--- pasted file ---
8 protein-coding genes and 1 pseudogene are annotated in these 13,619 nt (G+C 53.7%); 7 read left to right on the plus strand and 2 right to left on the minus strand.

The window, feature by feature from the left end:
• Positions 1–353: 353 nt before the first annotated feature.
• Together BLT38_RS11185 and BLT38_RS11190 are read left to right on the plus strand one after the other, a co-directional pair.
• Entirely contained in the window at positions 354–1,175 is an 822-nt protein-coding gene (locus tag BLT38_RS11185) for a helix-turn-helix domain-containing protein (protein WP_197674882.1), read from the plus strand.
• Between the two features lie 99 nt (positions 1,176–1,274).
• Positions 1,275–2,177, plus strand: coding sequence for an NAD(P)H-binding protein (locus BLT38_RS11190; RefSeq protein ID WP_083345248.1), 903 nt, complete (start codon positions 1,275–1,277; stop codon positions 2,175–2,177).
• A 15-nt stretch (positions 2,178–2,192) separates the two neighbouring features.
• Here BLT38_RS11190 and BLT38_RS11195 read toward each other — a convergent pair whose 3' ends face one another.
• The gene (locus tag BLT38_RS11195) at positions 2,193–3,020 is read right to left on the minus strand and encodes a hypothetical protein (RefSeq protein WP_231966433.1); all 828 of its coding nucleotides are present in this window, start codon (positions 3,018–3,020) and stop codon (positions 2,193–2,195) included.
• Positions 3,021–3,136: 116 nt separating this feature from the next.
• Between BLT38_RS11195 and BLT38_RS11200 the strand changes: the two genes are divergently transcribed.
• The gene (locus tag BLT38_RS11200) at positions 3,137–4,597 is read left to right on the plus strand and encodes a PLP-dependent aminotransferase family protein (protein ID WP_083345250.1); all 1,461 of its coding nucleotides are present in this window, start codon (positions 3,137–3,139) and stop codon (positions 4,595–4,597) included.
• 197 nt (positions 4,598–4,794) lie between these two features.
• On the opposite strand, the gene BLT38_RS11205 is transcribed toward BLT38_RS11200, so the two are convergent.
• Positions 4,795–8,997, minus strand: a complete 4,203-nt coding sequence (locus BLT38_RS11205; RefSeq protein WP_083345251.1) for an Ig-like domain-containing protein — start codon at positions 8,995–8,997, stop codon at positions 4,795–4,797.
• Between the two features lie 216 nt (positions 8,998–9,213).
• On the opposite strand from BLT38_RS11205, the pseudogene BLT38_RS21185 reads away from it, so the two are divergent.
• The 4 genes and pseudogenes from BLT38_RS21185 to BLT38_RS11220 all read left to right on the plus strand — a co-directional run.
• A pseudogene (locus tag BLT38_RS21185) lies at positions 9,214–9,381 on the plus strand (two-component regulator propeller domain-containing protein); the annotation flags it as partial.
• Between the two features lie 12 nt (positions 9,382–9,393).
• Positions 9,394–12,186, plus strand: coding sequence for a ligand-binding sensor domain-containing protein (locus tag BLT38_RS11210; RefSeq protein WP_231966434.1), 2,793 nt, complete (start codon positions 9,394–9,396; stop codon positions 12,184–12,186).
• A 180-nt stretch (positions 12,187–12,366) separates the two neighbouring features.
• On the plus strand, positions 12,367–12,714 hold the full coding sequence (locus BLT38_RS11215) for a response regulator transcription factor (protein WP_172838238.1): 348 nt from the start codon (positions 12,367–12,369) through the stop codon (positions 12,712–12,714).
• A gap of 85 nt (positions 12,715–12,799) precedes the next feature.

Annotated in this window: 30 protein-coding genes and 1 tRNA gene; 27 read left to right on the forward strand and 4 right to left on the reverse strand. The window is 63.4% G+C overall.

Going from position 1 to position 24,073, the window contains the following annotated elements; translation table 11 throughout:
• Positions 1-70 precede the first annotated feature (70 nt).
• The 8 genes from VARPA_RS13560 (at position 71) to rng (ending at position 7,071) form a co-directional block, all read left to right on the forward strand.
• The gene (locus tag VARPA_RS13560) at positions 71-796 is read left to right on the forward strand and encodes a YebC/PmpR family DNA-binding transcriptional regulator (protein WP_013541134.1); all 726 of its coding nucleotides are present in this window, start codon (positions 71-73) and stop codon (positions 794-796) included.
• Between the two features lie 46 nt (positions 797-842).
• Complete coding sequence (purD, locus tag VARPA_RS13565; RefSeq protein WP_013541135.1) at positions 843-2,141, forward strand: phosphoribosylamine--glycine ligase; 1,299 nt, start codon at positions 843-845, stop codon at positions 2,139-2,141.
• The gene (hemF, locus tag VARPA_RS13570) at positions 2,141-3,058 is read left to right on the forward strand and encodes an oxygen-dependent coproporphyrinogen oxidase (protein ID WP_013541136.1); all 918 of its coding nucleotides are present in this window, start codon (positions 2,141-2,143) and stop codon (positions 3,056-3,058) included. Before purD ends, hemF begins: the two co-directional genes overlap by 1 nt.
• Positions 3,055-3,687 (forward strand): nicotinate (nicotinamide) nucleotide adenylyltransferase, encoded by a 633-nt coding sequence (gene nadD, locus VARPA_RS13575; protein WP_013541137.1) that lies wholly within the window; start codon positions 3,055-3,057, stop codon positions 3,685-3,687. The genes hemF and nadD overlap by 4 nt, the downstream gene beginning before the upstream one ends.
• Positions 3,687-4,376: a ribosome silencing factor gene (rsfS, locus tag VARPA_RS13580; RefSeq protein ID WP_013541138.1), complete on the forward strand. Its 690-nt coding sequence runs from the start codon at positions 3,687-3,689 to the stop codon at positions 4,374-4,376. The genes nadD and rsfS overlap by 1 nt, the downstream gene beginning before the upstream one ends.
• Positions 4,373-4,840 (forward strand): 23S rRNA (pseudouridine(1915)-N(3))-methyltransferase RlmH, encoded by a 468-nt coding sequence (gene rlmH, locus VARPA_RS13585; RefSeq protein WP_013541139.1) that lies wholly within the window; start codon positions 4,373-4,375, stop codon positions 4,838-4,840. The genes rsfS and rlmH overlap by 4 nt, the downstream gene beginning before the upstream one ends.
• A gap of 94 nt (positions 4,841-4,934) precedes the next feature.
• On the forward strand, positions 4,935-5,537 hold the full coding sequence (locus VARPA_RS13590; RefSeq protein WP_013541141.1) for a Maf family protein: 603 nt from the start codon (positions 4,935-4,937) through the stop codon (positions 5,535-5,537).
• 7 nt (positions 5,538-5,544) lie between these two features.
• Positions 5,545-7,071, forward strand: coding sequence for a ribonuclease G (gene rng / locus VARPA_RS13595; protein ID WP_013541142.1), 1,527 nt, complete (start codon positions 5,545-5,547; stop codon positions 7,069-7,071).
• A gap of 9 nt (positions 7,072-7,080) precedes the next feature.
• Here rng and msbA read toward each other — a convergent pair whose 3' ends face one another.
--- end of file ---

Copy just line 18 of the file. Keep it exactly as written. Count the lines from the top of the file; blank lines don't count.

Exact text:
• On the opposite strand from BLT38_RS11205, the pseudogene BLT38_RS21185 reads away from it, so the two are divergent.